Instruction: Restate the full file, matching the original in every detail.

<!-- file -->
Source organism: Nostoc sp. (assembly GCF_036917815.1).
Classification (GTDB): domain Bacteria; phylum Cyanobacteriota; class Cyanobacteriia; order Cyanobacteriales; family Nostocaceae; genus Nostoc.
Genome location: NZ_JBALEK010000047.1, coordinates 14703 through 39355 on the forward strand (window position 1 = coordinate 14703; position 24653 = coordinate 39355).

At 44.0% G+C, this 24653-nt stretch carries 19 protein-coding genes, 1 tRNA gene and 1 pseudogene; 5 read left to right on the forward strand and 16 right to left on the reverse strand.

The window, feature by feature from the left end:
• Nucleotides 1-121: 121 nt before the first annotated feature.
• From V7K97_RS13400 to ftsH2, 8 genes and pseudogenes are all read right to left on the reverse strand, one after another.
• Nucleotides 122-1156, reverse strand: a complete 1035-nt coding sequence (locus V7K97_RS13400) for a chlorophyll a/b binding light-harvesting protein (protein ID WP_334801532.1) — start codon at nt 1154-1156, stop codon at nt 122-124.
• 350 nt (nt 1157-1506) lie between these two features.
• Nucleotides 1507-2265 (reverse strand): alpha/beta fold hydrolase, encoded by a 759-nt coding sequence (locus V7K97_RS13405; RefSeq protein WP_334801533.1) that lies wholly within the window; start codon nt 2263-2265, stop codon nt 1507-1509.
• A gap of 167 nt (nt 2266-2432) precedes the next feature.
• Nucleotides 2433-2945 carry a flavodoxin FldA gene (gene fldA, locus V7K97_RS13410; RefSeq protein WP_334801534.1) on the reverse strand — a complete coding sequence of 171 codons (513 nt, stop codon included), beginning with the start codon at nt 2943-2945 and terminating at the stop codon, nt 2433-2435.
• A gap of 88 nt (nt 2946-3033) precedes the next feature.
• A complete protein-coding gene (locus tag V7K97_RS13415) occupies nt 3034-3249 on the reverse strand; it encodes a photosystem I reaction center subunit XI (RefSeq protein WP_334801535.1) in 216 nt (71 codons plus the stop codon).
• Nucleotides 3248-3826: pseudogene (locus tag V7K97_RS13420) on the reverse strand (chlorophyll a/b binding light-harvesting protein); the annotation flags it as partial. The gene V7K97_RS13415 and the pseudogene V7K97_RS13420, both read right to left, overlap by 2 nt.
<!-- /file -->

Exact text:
Source organism: Nostoc sp. (assembly GCF_036917815.1).
Classification (GTDB): domain Bacteria; phylum Cyanobacteriota; class Cyanobacteriia; order Cyanobacteriales; family Nostocaceae; genus Nostoc.
Genome location: NZ_JBALEK010000047.1, coordinates 14703 through 39355 on the forward strand (window position 1 = coordinate 14703; position 24653 = coordinate 39355).

At 44.0% G+C, this 24653-nt stretch carries 19 protein-coding genes, 1 tRNA gene and 1 pseudogene; 5 read left to right on the forward strand and 16 right to left on the reverse strand.

The window, feature by feature from the left end:
• Nucleotides 1-121: 121 nt before the first annotated feature.
• From V7K97_RS13400 to ftsH2, 8 genes and pseudogenes are all read right to left on the reverse strand, one after another.
• Nucleotides 122-1156, reverse strand: a complete 1035-nt coding sequence (locus V7K97_RS13400) for a chlorophyll a/b binding light-harvesting protein (protein ID WP_334801532.1) — start codon at nt 1154-1156, stop codon at nt 122-124.
• 350 nt (nt 1157-1506) lie between these two features.
• Nucleotides 1507-2265 (reverse strand): alpha/beta fold hydrolase, encoded by a 759-nt coding sequence (locus V7K97_RS13405; RefSeq protein WP_334801533.1) that lies wholly within the window; start codon nt 2263-2265, stop codon nt 1507-1509.
• A gap of 167 nt (nt 2266-2432) precedes the next feature.
• Nucleotides 2433-2945 carry a flavodoxin FldA gene (gene fldA, locus V7K97_RS13410; RefSeq protein WP_334801534.1) on the reverse strand — a complete coding sequence of 171 codons (513 nt, stop codon included), beginning with the start codon at nt 2943-2945 and terminating at the stop codon, nt 2433-2435.
• A gap of 88 nt (nt 2946-3033) precedes the next feature.
• A complete protein-coding gene (locus tag V7K97_RS13415) occupies nt 3034-3249 on the reverse strand; it encodes a photosystem I reaction center subunit XI (RefSeq protein WP_334801535.1) in 216 nt (71 codons plus the stop codon).
• Nucleotides 3248-3826: pseudogene (locus tag V7K97_RS13420) on the reverse strand (chlorophyll a/b binding light-harvesting protein); the annotation flags it as partial. The gene V7K97_RS13415 and the pseudogene V7K97_RS13420, both read right to left, overlap by 2 nt.